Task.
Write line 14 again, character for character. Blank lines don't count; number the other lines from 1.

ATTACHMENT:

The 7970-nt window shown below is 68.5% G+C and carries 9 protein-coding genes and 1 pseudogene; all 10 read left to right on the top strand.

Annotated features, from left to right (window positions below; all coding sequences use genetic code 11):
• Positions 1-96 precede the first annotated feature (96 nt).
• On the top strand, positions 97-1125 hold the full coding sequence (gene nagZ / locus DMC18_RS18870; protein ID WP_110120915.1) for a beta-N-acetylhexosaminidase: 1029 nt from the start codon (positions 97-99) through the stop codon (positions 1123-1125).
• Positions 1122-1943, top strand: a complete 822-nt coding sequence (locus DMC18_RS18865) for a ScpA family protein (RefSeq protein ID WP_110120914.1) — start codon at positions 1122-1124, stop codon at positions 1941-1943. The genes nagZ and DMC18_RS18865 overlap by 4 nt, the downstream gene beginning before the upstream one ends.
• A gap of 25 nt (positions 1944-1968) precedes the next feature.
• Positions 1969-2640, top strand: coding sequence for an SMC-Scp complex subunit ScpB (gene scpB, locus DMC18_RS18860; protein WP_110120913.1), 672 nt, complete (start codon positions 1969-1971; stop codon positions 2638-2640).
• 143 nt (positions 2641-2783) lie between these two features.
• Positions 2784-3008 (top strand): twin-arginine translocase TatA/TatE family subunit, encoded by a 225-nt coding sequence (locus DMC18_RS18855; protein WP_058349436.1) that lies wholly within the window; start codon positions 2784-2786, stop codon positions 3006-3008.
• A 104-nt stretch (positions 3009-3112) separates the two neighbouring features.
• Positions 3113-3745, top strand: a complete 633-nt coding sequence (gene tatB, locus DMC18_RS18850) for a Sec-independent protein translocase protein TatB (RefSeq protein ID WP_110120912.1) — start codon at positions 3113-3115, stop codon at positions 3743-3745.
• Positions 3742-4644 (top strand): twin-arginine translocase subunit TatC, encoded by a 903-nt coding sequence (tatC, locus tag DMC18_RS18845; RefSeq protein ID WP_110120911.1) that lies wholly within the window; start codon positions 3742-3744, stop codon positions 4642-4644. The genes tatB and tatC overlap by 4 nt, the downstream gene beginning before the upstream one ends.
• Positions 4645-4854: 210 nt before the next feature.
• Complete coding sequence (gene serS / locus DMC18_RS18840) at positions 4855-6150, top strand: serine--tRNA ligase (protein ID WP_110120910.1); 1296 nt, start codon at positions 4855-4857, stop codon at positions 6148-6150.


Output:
• Complete coding sequence (gene serS / locus DMC18_RS18840) at positions 4855-6150, top strand: serine--tRNA ligase (protein ID WP_110120910.1); 1296 nt, start codon at positions 4855-4857, stop codon at positions 6148-6150.